Tourmaline Lake

September 27, 2014

This is the second time I hike to Tourmaline Lake. Last year I hiked here from the Fern Lake trailhead. This time I started at Bear Lake. It’s a bit shorter this way, and downhill a bit as well between Lake Helene and Odessa Lake.

As seems to be the general case, I got a bit of a late start. It was another free day in the park, and traffic was a bit worse than I was expecting. By the time I got to Bear Lake road, the signs indicated the parking lot was full and visitors should use the park and ride. It’s been a while since I used the shuttle and while the route hasn’t changed, there are more stops than I was used to. It was a few minutes after nine before I hit the trail.

A calm, clear morning

The morning was calm and clear. Expecting a touch of fall in the air, I wore jeans rather than shorts. I wasn’t uncomfortable in jeans, but would have been happier in shorts. So it goes. Getting a bit of a late start, I made an effort to make some good time. It’s about four miles to Odessa Lake and I felt I should be able to cover that ground in two hours and arrive by 11:07. Well, let’s just round that down and target Odessa Lake by 11:00.

The trail was pretty busy. I had a trail runner pass me before I arrived at the junction with the Bierstadt trail. At the Flattop junction, I passed a group of five or six hikers headed to the Fern Lake trailhead. A bit later on, it was a guy with fishing gear and his companion who where headed to Fern Lake. I met many others as well, and most people were going from Bear Lake to Fern Lake trailhead.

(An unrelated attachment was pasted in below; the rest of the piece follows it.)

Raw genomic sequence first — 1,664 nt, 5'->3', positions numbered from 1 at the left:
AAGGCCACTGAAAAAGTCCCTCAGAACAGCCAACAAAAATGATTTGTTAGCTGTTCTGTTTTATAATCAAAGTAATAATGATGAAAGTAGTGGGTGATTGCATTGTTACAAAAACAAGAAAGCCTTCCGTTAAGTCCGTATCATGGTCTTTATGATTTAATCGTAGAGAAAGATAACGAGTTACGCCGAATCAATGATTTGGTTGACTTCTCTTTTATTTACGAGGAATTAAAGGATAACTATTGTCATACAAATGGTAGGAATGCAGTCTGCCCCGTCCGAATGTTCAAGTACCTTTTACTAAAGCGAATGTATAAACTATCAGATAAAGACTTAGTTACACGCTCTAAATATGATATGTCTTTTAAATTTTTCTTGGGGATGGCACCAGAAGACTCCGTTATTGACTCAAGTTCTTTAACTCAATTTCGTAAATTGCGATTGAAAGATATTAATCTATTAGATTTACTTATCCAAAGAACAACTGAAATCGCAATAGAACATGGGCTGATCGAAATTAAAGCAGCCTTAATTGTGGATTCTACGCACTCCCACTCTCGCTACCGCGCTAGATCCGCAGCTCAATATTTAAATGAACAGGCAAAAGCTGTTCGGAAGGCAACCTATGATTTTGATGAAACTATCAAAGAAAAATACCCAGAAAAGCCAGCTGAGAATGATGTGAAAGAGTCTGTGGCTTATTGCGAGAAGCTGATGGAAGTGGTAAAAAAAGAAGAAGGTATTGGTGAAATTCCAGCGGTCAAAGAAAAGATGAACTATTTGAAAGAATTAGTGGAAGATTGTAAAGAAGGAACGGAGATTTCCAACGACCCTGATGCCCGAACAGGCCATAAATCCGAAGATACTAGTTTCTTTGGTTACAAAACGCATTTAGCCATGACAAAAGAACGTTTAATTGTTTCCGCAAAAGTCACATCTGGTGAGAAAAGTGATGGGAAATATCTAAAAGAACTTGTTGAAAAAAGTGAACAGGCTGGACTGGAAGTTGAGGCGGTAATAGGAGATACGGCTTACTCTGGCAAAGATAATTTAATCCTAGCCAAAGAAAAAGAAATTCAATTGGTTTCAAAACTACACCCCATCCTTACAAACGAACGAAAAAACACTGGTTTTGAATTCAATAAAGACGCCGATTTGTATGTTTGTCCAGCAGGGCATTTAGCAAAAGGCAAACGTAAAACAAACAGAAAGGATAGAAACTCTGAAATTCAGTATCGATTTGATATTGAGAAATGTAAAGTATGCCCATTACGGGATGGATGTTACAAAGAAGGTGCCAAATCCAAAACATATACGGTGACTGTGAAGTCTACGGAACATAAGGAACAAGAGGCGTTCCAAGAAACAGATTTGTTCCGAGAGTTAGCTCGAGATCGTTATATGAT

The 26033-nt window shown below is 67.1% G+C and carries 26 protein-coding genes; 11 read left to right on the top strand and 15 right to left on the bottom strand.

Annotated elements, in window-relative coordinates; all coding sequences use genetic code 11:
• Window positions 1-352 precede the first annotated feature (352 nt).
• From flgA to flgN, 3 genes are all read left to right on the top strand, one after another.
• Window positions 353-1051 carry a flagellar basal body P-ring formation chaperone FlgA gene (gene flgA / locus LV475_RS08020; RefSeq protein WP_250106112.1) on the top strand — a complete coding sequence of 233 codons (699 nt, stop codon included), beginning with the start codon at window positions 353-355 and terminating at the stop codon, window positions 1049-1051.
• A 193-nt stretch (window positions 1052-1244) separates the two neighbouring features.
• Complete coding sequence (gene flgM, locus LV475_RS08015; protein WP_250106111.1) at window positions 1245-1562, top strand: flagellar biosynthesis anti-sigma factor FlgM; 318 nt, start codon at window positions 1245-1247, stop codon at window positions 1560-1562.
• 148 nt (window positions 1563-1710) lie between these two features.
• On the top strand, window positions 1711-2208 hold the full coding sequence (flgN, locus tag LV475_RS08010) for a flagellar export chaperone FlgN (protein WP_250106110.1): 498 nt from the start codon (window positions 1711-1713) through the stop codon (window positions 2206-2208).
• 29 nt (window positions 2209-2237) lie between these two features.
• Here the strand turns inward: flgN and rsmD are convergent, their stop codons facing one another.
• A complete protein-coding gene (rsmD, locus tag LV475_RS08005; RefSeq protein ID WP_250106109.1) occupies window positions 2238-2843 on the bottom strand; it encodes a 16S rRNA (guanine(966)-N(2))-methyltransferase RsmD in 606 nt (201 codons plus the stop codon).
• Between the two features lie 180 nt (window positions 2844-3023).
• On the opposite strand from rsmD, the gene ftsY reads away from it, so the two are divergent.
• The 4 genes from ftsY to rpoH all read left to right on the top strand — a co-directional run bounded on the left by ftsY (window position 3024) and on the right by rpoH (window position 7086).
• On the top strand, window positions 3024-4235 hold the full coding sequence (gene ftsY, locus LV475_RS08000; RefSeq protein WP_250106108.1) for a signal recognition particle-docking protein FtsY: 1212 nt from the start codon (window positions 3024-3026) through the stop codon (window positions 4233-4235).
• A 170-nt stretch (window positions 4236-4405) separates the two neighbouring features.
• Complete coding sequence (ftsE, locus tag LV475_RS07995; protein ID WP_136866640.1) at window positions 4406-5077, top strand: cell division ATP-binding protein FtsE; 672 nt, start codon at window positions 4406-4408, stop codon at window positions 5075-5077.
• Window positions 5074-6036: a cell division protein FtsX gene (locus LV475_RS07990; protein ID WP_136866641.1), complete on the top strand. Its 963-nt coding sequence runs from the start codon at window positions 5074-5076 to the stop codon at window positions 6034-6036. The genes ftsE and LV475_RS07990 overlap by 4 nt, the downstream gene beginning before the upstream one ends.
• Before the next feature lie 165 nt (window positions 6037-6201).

Just before reaching Odessa Lake, I ran into the trail runner again. He had made it to Fern Lake and was on his way back. I asked how quick a pace he was able to maintain and he said he was doing eight and a half or nine minute miles. Not bad on a rocky and root crossed trail.

I arrived at Odessa Lake ahead of schedule. By now the sky was no longer cloudless – small puffy white clouds were in action, and contrary to normal were moving roughly east to west. I didn’t even pause at Odessa and headed straight up Tourmaline Creek. At the risk of repeating myself, the route from here is more or less straight up the creek. It’s pretty steep at first, mellows out a bit in the middle, then gets steep again. For the top half of the climb, the creek is mostly invisible but burbling vibrantly under rocks and boulders. With no sign of trail or cairns, just rock hop up the creek. It took me about fifty minutes to get from Odessa to Tourmaline, a climb of 560′ in six tenths of a mile.

Knobtop Mountain and Tourmaline Lake